One of my favorite movies from the 1980s is “Moscow on the Hudson.” Robin Williams is a Russian musician playing saxophone in a traveling circus when he defects while in New York City.

The romantic comedy centers around Williams’ character learning to cope in a new culture of plenty. The best scene comes when the newly defected Williams is told to run down to the corner grocery store for coffee.

“Excuse me,” he says, to a clerk, “coffee line?” Aisle 2, he’s told, “but there’s no line.” And so he turns down an aisle full of coffee choices. Maxwell House. Taster’s Choice. Folger’s. Overwhelmed by the abundance, he starts screaming “Coffee! Coffee! Coffee! Coffee” until he falls down and passes out.

You’d think the average American would be inured to the everyday grocery shopping experience, but a spirit somewhere between “passion” and “wild abandon” is kindled when you bring up the subject of a Wegmans Food Market with a “Wegmaniac.”

And so it was that I about had my own “Coffee!” moment last weekend when I and a friend made the hour-long trip to Raleigh for the southernmost outpost of this upstate New York chain.

My friend had been giddy at the prospect of its late September opening. “You won’t believe it! It’s amazing.”

I figured that Rubicon had been crossed when the Harris Teeter — what I call the Taj Ma Teeter — had opened in Taylortown a couple years ago. It marked the occasion by commissioning a sculpture of Payne Stewart from a 640-pound block of cheddar. A grocery store that sold fresh-made sushi, gasoline and boasted a bar of reasonably priced pints? How could there be another horizon to cross?

Skepticism is fair — until you see the parking garage in front of Wegmans. I have never seen a grocery store that requires a parking garage. And it’s full at 10 a.m. On a Sunday.

The thing about Wegmans — this is store 100 — is that the stream of people coming and going is constant, like ants moving to and from the hill, except we’re taking groceries from the collective rather than bringing them.


Walking inside, you confront 100,000 square feet of floor space. There are no small Wegmans — Wegmanses? Each is massive, twice the size of the Taylortown Harris Teeter. There are 31 checkout stalls, and each one of them is staffed and operating full-out.

From the moment you walk in, it is sensory overload, like a coffee-starved Russian walking down the coffee aisle. A team of chefs at the sushi bar are turning out rainbow-colored rows of freshness. The salad counter is stuffed with six brilliantly verdant lettuces and dozens of fixings that include even the vaguest of choices.

“Today,” my salad server said, “we have red quinoa!” Red? Quinoa has colors? I thought it was all beige!

Burger bar, sandwich station, pizza line — and we hadn’t even gotten to the grocery aisles yet.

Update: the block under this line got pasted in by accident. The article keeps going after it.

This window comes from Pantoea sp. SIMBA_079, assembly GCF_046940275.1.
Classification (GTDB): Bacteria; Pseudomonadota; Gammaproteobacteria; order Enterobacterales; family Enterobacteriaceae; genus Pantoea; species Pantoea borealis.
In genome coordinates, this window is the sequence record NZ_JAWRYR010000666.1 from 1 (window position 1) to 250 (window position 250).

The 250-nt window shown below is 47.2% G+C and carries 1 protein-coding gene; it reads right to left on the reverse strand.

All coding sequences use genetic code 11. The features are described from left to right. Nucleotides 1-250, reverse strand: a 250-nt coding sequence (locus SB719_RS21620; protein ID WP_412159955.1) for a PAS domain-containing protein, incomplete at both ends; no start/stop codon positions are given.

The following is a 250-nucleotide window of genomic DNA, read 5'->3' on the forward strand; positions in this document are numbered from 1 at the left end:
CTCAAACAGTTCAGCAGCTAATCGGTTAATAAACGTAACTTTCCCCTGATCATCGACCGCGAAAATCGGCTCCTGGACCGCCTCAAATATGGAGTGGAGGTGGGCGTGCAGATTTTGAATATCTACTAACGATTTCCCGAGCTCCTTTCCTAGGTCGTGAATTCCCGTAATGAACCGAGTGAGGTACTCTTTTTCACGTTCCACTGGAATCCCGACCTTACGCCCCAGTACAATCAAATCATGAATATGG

The wine section is bigger than most wine stores. The craft beer aisles (two) are alphabetized. Want to quit smoking? Choose from five shelves full of items. There’s an end-cap bearing a sign “full spectrum hemp” — five shelves of various hemp products, including “peanut butter flavor” soft chews for your dog. Who’s a good boy? Who’s a good boy?

The cheese aisles feature “craft” cheeses from North Carolina makers as well as the most arcane offerings from Europe. A parm-cheddar? In the cart! Maybe a “cave-ripened” mild Cremeux de Bourgogne?

If you can take your eyes off the expanded dairy aisle — five types of “oat milk,” 26 varieties of organic milk — an elevated model train takes laps around overhead.

Up and down every one of the 15 extra-long aisles, it is this orgiastic expanse of options. A whole aisle of nutrition bars? Who has a whole aisle? Wegmans.

Perhaps you have not been to a Wegmans. Like you, I did not understand what its apostles call “Wegmania” — the term has a Twitter and Instagram hashtag. In 2012, a high school theater group staged an 87-minute production called “Wegmans...The Musical.” It was a sell-out.


Perhaps you have worshipped at the produce section of Whole Foods or Trader Joe’s. At this Wegmans in Raleigh, there is a Trader Joe’s almost exactly in front of it. It is merely a speedbump to Wegmaniacs.

When this store opened last month, more than 3,000 people were waiting in line for its doors to open. That’s more than you find outside a DMV office on a Monday morning.

More Wegmans stores are coming — Cary, Chapel Hill and Holly Springs — but thankfully not here. Moore County could not handle a Wegmans. It would break the highways. It would bankrupt the economy. It would addict us all to fresh cookies and the smell of warm 8-grain autumn loaves coming out of the oven.

You think you have seen everything. You have not until you see a Wegmans. What a country!

Contact editor John Nagy at (910) 693-2507 or

(3) comments

Kent Misegades

Let free markets decide what business should succeed. Such large grocery stores are nothing new though - KaDeWe in Berlin opened in 1907, has 40,000 visitors daily. Byerlys and Lund’s in the Twin Cities of MN are carpeted and your purchases are brought to your car by nice gentlemen with white shirts and bow ties. I prefer Winn Dixie and Food Lion, get in and get out quick and the folks there speak our Southern language of kindness.

Barbara Misiaszek

As a long time Rochestarian,John I'm glad you finally have had an opportunity to experience Wegmans. Glad you enjoyed it.

John Misiaszek

Trish Christina

Glad you had the Wegmans experience and shared with those that have never had the chance to shop. I went up last week as well, since I had Wegmans forever in Rochester. Was what I missed the most when we moved here. Great company...thanks for your writing of your journey. Trish Christina

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